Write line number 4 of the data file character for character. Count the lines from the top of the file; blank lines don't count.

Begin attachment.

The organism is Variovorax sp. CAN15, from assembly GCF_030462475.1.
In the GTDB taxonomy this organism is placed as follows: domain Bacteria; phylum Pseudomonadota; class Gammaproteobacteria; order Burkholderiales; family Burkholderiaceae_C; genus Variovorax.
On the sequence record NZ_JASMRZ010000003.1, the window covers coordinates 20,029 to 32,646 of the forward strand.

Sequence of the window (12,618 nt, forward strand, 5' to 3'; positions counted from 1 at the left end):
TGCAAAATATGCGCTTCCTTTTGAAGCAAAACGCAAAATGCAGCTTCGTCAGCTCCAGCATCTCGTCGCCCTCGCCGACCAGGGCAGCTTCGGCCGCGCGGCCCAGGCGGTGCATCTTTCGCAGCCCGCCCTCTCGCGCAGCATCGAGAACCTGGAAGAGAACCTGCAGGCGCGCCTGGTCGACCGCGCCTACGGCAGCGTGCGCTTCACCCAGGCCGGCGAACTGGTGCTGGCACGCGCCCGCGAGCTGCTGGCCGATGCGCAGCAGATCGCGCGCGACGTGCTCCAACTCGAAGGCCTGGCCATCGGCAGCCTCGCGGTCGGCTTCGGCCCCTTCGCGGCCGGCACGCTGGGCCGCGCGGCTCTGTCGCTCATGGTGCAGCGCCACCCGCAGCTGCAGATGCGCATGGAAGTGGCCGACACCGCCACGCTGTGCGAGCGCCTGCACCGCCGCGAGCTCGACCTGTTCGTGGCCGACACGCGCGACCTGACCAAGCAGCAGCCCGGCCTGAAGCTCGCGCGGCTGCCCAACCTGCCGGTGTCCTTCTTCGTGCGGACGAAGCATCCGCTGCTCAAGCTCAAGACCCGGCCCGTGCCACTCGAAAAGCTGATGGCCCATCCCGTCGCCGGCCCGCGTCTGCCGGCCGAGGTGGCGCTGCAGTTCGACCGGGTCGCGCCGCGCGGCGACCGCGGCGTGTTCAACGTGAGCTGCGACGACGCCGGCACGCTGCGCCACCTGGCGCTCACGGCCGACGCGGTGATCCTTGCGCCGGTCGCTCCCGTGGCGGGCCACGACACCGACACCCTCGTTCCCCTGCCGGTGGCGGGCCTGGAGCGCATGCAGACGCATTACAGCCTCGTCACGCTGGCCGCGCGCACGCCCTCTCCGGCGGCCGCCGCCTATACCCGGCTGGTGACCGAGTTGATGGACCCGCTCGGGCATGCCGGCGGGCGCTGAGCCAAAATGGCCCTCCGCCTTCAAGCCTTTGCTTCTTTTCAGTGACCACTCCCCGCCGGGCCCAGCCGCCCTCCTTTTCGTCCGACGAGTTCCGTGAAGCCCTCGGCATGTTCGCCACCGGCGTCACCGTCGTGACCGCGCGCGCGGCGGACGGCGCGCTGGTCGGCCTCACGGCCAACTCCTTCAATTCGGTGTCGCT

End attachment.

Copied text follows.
Sequence of the window (12,618 nt, forward strand, 5' to 3'; positions counted from 1 at the left end):